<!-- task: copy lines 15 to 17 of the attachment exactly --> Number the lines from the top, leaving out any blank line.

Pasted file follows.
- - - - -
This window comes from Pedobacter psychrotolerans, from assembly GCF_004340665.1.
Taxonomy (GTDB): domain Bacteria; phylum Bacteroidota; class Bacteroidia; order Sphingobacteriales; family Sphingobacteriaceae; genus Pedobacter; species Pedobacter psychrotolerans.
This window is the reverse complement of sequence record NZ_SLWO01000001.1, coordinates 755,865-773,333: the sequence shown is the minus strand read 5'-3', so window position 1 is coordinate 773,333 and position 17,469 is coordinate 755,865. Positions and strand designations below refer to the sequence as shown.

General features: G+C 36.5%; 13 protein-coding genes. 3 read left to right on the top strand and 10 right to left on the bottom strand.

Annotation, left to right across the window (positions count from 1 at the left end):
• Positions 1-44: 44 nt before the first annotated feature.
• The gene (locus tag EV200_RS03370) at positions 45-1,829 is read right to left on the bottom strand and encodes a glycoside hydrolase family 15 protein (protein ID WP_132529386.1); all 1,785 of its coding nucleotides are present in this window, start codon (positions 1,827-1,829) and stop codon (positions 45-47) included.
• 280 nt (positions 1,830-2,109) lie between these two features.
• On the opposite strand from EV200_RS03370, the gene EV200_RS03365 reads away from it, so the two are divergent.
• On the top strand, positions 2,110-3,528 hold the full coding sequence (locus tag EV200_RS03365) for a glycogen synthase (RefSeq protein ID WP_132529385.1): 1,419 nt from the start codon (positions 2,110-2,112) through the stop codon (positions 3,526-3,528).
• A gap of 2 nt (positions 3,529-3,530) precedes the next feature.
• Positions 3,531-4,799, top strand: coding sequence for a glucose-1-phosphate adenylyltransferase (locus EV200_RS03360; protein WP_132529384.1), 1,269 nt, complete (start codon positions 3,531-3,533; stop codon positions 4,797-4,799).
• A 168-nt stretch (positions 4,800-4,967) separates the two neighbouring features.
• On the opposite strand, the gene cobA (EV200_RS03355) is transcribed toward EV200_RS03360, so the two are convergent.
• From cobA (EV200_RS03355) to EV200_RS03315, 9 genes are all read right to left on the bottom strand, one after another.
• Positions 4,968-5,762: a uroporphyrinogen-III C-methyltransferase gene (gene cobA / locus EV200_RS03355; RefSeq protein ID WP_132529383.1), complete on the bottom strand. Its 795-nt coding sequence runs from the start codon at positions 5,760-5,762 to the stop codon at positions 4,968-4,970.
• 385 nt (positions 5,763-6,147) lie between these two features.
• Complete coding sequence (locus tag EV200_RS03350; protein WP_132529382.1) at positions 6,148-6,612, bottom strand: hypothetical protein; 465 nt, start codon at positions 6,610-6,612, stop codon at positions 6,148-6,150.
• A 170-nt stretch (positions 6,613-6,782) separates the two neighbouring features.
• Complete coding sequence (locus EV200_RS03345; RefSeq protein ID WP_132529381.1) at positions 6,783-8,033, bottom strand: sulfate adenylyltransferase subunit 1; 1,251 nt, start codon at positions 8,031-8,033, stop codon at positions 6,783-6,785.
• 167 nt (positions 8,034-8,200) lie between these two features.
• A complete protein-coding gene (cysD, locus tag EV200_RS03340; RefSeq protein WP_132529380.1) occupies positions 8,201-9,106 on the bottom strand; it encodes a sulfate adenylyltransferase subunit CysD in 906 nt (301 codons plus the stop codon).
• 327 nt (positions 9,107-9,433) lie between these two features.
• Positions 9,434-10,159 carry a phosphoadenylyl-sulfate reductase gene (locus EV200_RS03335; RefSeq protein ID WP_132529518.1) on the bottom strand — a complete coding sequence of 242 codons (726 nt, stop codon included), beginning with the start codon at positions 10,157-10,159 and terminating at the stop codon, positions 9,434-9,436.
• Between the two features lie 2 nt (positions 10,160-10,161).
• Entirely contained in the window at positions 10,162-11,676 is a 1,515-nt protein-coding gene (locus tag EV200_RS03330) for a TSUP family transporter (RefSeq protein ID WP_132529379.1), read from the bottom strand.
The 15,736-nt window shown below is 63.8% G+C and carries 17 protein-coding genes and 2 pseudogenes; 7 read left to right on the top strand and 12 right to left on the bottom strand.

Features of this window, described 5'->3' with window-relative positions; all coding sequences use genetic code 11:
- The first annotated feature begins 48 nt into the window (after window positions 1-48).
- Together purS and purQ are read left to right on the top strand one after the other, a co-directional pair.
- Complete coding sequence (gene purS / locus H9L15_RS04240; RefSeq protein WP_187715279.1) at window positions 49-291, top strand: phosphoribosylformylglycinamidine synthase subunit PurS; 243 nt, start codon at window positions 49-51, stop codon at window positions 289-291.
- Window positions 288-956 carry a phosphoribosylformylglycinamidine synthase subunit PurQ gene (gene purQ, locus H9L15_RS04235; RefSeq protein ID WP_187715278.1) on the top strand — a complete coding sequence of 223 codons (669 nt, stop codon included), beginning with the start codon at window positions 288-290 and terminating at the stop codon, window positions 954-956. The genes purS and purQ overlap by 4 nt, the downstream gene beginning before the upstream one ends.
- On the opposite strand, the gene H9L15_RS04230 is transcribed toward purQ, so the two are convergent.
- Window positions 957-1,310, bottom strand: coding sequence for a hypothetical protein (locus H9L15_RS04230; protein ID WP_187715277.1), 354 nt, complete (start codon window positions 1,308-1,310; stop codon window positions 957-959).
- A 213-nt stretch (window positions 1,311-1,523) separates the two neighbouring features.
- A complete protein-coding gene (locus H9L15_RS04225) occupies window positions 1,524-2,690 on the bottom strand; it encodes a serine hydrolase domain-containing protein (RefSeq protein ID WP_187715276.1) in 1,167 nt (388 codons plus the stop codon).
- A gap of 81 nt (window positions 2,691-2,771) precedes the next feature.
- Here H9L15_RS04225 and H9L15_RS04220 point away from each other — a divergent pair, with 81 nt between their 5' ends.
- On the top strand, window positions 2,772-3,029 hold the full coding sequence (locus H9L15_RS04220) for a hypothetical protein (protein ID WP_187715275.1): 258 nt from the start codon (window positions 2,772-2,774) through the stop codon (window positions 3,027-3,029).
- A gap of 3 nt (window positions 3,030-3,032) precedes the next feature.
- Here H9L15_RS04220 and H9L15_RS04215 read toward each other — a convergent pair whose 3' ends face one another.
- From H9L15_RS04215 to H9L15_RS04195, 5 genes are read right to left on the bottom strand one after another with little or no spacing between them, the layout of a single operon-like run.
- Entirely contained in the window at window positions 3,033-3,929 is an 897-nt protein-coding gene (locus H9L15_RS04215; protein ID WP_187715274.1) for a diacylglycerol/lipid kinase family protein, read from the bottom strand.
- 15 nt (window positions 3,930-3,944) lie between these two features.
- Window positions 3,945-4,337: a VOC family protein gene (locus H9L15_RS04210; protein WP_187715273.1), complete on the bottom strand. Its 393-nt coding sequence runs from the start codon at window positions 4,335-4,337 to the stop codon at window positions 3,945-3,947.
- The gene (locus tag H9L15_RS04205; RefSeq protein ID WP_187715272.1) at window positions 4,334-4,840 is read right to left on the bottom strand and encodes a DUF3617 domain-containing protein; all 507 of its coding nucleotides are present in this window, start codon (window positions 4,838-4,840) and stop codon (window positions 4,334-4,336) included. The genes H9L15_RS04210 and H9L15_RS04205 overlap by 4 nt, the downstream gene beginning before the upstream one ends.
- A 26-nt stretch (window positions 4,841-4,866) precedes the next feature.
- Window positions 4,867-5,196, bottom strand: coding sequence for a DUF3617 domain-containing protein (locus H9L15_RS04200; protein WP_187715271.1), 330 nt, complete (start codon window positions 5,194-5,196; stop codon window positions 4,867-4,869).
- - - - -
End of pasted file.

• From cobA (EV200_RS03355) to EV200_RS03315, 9 genes are all read right to left on the bottom strand, one after another.
• Positions 4,968-5,762: a uroporphyrinogen-III C-methyltransferase gene (gene cobA / locus EV200_RS03355; RefSeq protein ID WP_132529383.1), complete on the bottom strand. Its 795-nt coding sequence runs from the start codon at positions 5,760-5,762 to the stop codon at positions 4,968-4,970.
• 385 nt (positions 5,763-6,147) lie between these two features.